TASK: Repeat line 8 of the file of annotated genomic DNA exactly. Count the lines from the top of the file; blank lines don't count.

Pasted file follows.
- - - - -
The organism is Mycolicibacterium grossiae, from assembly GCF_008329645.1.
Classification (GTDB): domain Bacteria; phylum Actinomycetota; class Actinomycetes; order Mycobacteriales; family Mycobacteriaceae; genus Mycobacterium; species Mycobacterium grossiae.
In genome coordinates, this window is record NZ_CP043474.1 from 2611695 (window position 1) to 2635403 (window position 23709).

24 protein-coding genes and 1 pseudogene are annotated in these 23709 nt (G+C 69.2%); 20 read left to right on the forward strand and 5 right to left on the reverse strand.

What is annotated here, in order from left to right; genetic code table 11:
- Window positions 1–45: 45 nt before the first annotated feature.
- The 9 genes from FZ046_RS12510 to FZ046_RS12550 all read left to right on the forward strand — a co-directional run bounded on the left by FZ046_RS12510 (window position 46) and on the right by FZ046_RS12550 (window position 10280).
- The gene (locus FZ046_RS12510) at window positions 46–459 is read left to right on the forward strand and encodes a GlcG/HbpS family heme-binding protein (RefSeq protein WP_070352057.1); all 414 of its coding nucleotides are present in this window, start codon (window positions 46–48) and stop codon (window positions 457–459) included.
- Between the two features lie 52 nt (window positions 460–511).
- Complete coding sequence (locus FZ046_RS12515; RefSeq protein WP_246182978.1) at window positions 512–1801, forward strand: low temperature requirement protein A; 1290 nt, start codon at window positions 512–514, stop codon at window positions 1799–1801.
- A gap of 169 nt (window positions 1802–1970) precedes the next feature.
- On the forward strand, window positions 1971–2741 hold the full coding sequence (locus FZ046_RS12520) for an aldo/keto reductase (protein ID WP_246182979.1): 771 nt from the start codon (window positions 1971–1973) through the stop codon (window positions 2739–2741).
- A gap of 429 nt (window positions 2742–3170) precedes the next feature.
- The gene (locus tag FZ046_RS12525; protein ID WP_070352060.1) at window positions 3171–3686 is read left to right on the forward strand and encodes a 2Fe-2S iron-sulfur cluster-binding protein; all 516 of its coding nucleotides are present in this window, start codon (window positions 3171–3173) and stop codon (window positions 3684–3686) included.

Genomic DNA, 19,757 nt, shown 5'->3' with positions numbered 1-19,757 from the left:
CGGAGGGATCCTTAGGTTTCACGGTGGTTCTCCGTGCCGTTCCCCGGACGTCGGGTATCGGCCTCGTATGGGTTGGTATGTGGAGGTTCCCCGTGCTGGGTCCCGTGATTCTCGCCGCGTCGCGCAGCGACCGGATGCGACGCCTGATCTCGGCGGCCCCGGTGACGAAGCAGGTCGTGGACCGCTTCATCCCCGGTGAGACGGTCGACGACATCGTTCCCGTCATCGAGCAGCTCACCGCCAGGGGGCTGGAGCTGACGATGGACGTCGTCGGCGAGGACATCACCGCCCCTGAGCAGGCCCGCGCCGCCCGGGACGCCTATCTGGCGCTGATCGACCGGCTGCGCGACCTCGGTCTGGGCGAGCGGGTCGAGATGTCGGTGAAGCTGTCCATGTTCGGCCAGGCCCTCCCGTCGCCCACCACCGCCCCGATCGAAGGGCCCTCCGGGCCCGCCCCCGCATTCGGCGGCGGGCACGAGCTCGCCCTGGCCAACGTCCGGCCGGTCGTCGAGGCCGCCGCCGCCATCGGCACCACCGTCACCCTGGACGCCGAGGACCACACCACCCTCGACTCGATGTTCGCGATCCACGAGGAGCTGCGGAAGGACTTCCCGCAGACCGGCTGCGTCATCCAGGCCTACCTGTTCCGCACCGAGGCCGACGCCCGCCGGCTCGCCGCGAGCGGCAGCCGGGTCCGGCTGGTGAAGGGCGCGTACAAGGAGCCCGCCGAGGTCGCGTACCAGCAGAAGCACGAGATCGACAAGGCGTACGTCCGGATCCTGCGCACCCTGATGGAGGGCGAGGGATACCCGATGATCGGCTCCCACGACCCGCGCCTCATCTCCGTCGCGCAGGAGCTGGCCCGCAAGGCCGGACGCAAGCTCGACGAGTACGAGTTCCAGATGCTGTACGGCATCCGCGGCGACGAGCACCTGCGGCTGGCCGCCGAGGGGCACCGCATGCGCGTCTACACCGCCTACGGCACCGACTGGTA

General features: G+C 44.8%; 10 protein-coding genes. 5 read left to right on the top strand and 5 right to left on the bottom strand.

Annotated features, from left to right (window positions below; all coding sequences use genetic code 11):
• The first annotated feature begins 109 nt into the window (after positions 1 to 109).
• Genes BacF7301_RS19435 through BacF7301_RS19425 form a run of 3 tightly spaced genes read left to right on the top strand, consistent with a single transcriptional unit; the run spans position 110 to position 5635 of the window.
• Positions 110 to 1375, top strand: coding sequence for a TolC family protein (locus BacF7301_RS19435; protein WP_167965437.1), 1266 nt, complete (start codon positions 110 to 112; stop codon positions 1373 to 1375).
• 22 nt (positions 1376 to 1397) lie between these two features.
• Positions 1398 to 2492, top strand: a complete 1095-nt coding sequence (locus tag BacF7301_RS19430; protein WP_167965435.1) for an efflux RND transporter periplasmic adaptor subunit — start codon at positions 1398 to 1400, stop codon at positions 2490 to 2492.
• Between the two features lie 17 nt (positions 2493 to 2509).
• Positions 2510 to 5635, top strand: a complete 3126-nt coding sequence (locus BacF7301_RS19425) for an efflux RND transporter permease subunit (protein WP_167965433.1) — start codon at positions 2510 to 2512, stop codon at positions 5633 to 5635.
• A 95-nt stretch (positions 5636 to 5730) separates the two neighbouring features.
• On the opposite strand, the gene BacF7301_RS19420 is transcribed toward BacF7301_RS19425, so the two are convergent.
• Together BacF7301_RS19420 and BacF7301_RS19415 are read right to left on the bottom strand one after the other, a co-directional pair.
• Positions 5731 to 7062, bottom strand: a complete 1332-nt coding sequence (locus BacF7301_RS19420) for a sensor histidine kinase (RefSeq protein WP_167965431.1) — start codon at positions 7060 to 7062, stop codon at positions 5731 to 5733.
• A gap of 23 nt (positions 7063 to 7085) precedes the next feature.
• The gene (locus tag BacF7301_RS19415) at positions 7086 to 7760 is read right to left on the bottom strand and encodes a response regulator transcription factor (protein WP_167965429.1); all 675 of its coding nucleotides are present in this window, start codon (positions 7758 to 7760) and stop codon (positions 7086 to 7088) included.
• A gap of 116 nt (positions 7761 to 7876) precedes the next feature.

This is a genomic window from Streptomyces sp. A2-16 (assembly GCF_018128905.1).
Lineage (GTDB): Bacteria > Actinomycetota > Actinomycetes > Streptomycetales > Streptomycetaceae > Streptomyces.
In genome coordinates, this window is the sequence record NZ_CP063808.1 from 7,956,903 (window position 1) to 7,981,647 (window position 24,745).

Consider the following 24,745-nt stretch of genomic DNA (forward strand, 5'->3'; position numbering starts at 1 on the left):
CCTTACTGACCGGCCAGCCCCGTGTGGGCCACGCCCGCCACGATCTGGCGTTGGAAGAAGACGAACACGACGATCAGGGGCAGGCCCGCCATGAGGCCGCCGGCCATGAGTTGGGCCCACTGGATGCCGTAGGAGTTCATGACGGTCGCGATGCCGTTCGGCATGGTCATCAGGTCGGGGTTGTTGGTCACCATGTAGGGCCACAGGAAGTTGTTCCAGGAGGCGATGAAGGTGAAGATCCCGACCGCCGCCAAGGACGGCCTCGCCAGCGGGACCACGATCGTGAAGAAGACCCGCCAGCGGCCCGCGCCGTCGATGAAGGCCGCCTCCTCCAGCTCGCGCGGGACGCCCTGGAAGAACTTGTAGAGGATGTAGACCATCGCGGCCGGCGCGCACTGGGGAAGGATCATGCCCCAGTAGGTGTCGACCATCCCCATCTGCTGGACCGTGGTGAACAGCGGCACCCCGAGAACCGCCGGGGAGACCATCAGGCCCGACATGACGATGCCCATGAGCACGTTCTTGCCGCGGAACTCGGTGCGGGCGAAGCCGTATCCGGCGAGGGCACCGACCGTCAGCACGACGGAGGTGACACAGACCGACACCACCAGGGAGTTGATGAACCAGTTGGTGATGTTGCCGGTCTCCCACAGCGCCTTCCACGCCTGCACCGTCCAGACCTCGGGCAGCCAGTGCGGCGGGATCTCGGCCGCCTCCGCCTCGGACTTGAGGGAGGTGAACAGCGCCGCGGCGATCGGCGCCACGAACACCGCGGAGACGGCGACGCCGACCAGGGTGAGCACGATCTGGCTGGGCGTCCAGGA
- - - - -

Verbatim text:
- The gene (locus FZ046_RS12510) at window positions 46–459 is read left to right on the forward strand and encodes a GlcG/HbpS family heme-binding protein (RefSeq protein WP_070352057.1); all 414 of its coding nucleotides are present in this window, start codon (window positions 46–48) and stop codon (window positions 457–459) included.